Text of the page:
High cancer rates confirmed near Canada's oil sands
By Scott Haggett
CALGARY, Alberta (Reuters) - Health officials in Alberta confirmed on Friday that there are more cases of cancer than expected in a small aboriginal village downstream from the Canadian province's massive oil sands plants, but they said there was no cause for residents to be alarmed.
Residents of the village of Fort Chipewyan, a one-time trading post on the northeast shore of Lake Athabasca, say oil sands developments may be responsible for rare bile-duct cancers first spotted by a doctor in the community in 2006.
Those complaints sparked a study by Alberta health authorities, which released the results on Friday.
The study said that while the incidence of cancer was higher than expected in the village of about 1,400, only two of the six cases of the rare cancer cholangiocarcinoma reported by the community's doctor were confirmed, while three were other types of cancer, and one was not cancer at all.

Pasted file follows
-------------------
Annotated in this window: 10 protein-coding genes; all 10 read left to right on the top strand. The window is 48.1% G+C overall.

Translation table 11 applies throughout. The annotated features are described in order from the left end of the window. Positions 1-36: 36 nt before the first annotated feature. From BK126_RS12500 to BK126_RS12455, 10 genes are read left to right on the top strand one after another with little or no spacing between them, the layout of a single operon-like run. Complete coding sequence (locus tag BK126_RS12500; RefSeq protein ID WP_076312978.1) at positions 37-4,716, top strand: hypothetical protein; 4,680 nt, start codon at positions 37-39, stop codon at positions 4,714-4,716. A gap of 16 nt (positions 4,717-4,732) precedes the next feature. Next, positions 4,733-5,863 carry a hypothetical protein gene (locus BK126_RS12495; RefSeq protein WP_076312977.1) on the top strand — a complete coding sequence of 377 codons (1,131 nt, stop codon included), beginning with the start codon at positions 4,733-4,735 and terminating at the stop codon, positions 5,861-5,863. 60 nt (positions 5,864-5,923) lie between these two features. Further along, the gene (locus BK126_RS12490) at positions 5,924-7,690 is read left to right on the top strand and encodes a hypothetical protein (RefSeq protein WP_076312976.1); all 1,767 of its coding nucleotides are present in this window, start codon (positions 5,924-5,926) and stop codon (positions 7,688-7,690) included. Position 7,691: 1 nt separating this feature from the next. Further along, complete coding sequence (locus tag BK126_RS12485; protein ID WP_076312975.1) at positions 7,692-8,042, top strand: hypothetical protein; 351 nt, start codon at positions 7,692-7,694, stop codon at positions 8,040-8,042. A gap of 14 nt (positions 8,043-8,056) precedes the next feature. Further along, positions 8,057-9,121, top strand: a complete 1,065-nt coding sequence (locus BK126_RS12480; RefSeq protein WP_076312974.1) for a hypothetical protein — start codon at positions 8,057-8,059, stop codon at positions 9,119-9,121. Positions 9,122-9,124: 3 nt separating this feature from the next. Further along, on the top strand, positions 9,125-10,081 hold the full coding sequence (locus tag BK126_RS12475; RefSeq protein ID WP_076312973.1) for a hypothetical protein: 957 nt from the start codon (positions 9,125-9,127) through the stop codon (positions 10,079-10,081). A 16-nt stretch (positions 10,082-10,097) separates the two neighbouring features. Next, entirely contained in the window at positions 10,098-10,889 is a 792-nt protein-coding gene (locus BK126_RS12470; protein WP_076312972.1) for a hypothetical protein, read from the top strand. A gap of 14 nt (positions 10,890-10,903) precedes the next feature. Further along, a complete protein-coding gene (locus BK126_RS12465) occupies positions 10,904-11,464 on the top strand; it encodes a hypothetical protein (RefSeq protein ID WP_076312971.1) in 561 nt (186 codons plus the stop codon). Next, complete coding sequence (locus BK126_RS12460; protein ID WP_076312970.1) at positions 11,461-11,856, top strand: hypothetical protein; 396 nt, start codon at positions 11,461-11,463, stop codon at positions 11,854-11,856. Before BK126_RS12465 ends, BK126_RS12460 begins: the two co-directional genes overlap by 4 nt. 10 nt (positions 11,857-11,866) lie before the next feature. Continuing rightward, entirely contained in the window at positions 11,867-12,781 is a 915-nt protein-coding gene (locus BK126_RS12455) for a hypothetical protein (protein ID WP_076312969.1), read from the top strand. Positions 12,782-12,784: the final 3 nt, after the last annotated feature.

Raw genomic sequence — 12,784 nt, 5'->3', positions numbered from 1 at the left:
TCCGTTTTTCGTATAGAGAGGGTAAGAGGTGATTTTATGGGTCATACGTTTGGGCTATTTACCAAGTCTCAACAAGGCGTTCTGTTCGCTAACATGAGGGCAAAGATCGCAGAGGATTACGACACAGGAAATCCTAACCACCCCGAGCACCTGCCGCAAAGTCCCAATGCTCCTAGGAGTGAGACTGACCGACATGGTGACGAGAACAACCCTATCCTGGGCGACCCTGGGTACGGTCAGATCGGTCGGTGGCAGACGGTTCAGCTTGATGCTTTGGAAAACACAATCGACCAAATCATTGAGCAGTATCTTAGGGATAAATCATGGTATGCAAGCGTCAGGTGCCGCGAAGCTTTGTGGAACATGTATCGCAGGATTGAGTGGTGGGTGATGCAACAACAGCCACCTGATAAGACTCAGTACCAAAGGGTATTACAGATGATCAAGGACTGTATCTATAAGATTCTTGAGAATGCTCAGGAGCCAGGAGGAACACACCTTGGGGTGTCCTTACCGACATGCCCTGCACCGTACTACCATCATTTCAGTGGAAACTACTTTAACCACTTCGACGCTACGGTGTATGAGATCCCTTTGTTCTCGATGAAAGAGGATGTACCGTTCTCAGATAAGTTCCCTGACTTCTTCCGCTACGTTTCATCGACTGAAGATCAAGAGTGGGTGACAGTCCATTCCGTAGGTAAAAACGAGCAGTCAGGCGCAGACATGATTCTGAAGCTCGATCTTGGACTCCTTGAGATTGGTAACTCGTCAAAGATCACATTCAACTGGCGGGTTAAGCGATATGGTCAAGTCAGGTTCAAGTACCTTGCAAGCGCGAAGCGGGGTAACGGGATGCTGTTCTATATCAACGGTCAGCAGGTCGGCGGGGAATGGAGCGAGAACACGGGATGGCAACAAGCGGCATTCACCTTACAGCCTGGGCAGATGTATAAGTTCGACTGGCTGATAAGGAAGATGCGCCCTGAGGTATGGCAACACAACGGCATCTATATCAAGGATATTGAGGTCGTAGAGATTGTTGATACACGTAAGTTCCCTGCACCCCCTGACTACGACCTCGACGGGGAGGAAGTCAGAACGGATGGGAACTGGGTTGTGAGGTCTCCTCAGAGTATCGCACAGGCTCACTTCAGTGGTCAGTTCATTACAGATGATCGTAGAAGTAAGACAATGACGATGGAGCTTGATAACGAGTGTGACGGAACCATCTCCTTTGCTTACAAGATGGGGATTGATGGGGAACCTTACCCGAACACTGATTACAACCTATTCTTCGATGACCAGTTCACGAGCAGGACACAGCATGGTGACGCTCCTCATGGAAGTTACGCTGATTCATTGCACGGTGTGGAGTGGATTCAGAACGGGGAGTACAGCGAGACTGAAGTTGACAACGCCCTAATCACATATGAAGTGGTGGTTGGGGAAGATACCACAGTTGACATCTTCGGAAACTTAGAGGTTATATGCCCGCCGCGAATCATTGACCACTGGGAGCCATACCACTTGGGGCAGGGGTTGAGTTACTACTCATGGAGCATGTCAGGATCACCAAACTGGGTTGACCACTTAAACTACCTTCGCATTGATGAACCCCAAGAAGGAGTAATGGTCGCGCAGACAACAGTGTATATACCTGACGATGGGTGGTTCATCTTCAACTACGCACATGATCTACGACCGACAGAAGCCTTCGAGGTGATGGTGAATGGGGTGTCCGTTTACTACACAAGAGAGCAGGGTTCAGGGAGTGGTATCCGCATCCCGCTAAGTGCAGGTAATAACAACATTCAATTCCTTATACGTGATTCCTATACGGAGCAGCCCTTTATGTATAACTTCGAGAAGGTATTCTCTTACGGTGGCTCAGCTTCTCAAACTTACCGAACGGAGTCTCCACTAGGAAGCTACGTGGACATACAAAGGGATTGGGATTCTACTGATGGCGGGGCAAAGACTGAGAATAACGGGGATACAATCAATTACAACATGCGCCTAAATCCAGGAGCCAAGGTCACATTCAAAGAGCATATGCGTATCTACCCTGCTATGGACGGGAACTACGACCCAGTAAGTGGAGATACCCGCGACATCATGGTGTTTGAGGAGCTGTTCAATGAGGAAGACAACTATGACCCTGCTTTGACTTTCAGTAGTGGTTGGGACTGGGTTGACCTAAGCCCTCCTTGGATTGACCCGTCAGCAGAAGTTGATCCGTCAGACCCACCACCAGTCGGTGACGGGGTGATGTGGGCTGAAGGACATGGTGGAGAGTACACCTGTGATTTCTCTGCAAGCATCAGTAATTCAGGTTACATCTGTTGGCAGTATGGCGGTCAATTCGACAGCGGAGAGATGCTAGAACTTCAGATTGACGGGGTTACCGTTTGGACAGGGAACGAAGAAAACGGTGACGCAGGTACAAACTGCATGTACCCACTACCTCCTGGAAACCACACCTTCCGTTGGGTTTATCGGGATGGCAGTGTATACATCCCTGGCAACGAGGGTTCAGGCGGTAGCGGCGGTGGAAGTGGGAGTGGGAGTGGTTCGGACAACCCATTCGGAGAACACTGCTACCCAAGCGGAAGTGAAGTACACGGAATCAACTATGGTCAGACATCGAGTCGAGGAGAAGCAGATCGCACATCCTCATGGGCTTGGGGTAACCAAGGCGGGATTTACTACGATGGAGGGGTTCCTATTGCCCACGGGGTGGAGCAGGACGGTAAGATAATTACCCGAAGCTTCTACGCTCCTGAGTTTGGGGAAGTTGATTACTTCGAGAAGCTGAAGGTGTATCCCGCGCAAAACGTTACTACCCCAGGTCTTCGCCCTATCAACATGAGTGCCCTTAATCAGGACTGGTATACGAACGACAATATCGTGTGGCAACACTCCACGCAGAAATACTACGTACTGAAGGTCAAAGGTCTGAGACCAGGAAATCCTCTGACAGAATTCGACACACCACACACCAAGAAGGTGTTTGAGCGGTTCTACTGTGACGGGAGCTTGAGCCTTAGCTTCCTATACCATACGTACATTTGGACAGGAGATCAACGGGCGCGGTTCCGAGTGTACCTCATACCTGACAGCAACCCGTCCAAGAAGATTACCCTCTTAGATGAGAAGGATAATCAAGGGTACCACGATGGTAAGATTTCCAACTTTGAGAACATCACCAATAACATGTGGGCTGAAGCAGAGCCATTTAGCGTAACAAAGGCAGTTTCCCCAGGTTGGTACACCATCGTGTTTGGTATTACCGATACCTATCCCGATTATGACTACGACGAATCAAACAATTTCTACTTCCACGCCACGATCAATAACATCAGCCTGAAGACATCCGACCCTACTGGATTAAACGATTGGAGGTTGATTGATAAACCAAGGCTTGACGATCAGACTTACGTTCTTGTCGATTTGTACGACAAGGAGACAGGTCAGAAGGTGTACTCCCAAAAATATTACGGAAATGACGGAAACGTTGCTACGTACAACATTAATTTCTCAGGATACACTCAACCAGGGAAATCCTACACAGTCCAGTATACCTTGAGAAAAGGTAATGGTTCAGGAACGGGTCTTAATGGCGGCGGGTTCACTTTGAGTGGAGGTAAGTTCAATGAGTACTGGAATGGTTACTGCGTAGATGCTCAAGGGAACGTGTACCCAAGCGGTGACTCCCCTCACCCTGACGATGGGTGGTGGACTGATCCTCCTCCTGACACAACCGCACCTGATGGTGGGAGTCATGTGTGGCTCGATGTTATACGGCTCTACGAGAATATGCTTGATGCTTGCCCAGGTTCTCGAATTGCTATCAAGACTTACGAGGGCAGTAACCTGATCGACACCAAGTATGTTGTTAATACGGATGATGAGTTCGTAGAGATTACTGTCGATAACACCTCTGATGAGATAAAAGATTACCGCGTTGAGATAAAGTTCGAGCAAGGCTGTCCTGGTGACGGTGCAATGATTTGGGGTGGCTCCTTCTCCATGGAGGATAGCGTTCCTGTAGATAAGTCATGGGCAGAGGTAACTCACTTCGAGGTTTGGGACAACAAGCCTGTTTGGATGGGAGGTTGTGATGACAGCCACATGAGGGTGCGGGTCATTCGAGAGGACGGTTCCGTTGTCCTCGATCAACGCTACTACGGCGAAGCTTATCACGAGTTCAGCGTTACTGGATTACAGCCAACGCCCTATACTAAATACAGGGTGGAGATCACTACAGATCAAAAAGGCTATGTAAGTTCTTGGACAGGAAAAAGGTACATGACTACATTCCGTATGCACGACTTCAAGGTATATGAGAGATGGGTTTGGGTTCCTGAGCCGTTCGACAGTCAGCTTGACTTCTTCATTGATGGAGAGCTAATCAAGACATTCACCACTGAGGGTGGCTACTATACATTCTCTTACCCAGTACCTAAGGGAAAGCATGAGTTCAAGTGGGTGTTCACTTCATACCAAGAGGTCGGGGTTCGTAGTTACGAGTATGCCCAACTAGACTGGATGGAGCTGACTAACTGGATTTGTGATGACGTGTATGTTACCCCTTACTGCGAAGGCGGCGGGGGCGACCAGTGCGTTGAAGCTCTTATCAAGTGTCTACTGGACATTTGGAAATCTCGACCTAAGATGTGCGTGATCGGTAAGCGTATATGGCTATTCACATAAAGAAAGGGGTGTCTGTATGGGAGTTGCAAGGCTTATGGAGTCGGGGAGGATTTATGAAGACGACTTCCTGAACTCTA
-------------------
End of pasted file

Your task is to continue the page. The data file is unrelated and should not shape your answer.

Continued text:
However, the study found 47 individuals in the community had 51 different cancers over the 1995 to 2006 study period, more that the 39 cases health officials had expected to find.
"The overall findings show no cause for alarm," said Dr. Tony Fields, a vice-president at Alberta Health Services. "But they do, however, point to the need for some more investigation."
The village is about 260 kilometers (160 miles) north of Fort McMurray, where a number of projects have been established to mine the oil sands, as part of the process that converts the tar-like bitumen stripped from the sand into synthetic crude oil.
Lake Athabasca is fed by the Athabasca River, which flows through the project region, and earlier studies have found unsafe levels of arsenic, mercury and polycyclic aromatic hydrocarbon in the lake's fish, as well as in sediments, water and wildlife. Continued...